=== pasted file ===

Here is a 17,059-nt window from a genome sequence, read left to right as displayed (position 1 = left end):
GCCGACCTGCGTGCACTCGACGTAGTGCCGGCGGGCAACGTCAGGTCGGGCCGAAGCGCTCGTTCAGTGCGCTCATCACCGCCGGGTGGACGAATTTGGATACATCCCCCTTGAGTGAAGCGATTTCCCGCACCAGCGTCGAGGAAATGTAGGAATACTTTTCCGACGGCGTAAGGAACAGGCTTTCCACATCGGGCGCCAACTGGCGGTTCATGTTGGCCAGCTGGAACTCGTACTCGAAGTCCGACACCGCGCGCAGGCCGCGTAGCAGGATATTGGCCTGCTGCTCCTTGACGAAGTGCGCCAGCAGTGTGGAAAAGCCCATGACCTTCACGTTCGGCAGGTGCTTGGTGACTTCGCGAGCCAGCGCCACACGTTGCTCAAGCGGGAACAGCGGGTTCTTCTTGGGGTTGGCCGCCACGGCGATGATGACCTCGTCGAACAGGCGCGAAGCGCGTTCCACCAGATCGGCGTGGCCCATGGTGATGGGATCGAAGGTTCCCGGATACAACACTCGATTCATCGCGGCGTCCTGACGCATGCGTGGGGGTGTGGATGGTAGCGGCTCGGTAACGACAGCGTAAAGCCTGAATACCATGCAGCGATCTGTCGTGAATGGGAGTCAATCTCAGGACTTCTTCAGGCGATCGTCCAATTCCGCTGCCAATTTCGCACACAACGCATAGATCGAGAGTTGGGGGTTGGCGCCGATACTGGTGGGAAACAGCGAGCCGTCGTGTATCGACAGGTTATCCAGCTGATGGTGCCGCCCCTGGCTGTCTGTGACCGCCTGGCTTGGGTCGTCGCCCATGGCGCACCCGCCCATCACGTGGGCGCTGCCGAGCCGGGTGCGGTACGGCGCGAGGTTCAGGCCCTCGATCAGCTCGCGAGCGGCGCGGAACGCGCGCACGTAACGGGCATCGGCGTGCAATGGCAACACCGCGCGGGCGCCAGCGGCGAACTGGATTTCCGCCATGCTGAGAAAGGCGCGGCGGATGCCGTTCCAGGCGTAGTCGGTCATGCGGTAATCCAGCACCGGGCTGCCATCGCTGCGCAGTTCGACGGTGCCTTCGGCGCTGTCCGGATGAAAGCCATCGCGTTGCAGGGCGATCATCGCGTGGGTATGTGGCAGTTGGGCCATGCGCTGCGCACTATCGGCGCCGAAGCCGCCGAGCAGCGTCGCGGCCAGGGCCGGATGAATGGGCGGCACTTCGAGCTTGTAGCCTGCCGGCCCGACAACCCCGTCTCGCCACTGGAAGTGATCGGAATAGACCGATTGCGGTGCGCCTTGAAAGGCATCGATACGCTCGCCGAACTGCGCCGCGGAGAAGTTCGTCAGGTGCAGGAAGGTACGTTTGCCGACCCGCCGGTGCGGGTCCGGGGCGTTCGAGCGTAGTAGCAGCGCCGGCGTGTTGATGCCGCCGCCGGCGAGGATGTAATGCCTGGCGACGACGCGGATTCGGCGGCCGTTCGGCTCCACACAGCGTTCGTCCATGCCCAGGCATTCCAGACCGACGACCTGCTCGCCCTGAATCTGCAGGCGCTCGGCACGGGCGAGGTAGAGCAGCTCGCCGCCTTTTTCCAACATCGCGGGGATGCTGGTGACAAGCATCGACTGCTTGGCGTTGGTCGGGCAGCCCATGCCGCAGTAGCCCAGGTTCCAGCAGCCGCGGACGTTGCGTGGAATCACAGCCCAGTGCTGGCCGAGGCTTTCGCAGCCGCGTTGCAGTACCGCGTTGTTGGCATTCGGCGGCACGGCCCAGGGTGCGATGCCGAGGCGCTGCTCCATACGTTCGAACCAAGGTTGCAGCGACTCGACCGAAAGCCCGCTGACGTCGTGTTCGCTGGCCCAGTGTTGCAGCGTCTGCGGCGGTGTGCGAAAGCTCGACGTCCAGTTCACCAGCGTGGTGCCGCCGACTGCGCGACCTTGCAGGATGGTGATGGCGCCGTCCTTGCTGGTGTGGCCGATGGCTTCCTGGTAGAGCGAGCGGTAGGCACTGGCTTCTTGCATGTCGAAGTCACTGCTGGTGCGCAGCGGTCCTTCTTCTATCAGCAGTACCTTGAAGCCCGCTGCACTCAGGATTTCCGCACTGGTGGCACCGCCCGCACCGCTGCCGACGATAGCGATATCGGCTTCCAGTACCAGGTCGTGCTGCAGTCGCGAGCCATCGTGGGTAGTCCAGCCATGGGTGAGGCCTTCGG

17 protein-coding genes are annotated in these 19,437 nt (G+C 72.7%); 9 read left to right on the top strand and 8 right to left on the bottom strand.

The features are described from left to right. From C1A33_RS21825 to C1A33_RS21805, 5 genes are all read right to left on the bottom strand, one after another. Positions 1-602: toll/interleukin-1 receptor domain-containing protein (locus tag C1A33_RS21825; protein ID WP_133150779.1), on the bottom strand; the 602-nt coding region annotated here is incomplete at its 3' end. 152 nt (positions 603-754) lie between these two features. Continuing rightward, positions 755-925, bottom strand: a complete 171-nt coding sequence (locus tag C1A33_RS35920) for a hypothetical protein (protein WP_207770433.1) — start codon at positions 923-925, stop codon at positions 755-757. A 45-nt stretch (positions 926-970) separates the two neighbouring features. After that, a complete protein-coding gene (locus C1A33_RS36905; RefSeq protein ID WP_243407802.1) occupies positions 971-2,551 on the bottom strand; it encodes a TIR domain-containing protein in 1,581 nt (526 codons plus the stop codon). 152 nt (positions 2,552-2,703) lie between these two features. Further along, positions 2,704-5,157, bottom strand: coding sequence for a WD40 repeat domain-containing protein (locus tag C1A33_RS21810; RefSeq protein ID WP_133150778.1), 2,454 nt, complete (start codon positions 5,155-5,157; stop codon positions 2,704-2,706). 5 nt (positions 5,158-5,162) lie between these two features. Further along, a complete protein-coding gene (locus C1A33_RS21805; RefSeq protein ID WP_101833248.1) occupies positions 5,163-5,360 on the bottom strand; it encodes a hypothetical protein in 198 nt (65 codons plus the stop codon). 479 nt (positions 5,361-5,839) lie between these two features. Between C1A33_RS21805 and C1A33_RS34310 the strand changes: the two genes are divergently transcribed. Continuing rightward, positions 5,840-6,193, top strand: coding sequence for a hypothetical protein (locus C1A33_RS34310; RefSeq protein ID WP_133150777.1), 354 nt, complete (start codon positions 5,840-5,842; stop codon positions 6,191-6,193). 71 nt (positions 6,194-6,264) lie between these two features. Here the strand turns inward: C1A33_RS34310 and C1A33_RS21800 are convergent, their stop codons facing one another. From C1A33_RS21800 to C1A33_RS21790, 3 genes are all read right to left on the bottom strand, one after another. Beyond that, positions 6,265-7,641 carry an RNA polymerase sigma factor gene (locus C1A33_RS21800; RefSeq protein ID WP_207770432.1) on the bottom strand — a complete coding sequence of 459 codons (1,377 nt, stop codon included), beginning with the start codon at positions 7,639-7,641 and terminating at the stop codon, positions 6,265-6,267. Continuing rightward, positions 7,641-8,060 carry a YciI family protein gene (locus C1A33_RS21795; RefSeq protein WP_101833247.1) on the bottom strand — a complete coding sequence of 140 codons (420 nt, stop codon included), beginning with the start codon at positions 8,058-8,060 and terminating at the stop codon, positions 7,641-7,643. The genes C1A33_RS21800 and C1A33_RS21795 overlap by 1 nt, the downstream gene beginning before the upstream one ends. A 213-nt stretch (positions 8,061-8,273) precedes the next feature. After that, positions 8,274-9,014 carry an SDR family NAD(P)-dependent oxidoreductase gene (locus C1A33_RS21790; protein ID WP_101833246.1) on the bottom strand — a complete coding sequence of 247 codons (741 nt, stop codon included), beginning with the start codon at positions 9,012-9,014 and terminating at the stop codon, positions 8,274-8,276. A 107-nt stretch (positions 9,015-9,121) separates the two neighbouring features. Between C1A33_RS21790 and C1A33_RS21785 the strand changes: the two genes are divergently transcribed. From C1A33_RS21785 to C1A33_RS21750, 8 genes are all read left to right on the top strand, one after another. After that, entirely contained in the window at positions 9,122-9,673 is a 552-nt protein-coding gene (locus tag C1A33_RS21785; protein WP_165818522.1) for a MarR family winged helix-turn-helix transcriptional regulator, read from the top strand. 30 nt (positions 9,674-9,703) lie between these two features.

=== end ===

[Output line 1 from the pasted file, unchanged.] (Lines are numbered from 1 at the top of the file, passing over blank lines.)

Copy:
Here is a 17,059-nt window from a genome sequence, read left to right as displayed (position 1 = left end):